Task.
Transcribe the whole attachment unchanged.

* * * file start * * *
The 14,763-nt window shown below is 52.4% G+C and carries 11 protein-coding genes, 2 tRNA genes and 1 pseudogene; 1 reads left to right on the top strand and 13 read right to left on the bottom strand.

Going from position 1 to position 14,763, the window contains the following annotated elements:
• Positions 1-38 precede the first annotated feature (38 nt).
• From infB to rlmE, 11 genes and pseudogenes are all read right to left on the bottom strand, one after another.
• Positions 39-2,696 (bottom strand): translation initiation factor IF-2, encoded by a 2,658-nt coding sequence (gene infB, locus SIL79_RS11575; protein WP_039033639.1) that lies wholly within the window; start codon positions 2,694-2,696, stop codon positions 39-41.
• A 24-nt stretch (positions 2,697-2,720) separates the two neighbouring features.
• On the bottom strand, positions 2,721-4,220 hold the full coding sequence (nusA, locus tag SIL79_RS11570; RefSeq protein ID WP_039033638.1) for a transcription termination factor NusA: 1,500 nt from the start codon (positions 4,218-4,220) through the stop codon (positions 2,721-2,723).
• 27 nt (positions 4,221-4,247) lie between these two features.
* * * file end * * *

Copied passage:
The 14,763-nt window shown below is 52.4% G+C and carries 11 protein-coding genes, 2 tRNA genes and 1 pseudogene; 1 reads left to right on the top strand and 13 read right to left on the bottom strand.

Going from position 1 to position 14,763, the window contains the following annotated elements:
• Positions 1-38 precede the first annotated feature (38 nt).
• From infB to rlmE, 11 genes and pseudogenes are all read right to left on the bottom strand, one after another.
• Positions 39-2,696 (bottom strand): translation initiation factor IF-2, encoded by a 2,658-nt coding sequence (gene infB, locus SIL79_RS11575; protein WP_039033639.1) that lies wholly within the window; start codon positions 2,694-2,696, stop codon positions 39-41.
• A 24-nt stretch (positions 2,697-2,720) separates the two neighbouring features.
• On the bottom strand, positions 2,721-4,220 hold the full coding sequence (nusA, locus tag SIL79_RS11570; RefSeq protein ID WP_039033638.1) for a transcription termination factor NusA: 1,500 nt from the start codon (positions 4,218-4,220) through the stop codon (positions 2,721-2,723).
• 27 nt (positions 4,221-4,247) lie between these two features.